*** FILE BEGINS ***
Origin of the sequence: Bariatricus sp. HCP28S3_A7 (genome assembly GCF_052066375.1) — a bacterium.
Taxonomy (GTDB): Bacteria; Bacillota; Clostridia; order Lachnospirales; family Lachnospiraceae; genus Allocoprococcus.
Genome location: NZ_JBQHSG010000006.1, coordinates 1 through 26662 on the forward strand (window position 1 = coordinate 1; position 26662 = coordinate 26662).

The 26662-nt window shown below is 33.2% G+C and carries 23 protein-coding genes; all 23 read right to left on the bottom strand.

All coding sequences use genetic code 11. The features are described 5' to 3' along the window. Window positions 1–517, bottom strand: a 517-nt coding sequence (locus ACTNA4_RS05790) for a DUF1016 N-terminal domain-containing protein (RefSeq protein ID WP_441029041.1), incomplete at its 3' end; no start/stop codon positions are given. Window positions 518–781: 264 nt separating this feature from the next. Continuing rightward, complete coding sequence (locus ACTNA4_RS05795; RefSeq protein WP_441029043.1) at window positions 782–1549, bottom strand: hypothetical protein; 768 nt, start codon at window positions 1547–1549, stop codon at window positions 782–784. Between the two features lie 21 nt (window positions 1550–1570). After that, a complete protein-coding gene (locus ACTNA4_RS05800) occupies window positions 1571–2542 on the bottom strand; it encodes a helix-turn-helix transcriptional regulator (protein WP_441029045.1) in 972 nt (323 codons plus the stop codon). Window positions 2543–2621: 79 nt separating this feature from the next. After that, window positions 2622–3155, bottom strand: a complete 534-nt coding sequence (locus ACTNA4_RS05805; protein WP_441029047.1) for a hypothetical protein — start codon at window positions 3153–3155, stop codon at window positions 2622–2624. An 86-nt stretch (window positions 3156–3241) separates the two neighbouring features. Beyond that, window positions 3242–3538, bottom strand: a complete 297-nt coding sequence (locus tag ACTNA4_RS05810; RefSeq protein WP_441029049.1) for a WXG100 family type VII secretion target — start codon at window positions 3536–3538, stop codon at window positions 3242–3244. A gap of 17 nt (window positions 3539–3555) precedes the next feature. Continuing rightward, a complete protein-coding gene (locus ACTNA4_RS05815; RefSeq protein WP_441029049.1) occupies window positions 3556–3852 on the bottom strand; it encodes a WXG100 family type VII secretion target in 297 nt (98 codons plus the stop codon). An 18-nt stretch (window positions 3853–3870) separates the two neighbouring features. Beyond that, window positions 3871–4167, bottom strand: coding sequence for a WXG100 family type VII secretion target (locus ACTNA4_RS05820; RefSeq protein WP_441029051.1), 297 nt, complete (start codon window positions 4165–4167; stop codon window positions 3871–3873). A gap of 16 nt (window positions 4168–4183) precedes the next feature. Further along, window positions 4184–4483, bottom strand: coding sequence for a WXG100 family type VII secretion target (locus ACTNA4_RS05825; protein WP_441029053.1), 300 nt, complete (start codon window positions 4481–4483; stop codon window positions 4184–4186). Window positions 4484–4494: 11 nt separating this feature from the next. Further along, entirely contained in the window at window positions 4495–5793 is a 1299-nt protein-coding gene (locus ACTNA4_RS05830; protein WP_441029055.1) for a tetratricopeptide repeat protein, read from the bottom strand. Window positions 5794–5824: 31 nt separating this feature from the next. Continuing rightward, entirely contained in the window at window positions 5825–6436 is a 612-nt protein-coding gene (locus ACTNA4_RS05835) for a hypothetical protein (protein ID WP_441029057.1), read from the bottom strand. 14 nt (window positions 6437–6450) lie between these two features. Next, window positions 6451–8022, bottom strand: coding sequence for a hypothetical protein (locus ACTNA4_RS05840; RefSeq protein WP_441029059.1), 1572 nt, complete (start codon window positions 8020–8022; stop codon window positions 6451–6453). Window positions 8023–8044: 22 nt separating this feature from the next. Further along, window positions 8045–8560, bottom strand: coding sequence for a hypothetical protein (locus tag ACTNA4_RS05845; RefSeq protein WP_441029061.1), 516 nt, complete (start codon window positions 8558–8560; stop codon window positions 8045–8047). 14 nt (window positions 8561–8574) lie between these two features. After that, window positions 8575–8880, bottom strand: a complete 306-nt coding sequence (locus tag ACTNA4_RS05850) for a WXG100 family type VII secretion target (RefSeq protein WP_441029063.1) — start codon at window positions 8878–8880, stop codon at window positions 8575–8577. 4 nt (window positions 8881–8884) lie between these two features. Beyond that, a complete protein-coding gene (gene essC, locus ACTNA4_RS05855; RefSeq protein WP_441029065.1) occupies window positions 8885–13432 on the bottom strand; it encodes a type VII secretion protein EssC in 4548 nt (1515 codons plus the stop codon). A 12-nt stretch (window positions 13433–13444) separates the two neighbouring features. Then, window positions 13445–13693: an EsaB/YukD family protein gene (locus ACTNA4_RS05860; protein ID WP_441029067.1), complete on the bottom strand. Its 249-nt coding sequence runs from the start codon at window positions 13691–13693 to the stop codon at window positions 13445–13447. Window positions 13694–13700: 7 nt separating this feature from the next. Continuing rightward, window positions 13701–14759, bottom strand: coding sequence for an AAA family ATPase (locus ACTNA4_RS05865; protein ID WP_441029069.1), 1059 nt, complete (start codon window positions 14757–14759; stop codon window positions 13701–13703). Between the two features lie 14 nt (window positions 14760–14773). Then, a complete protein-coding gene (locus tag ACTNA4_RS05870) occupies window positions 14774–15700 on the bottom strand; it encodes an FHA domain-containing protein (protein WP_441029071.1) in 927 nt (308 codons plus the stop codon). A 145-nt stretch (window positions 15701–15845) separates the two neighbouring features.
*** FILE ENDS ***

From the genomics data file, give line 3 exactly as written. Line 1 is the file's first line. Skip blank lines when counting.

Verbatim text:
Genome location: NZ_JBQHSG010000006.1, coordinates 1 through 26662 on the forward strand (window position 1 = coordinate 1; position 26662 = coordinate 26662).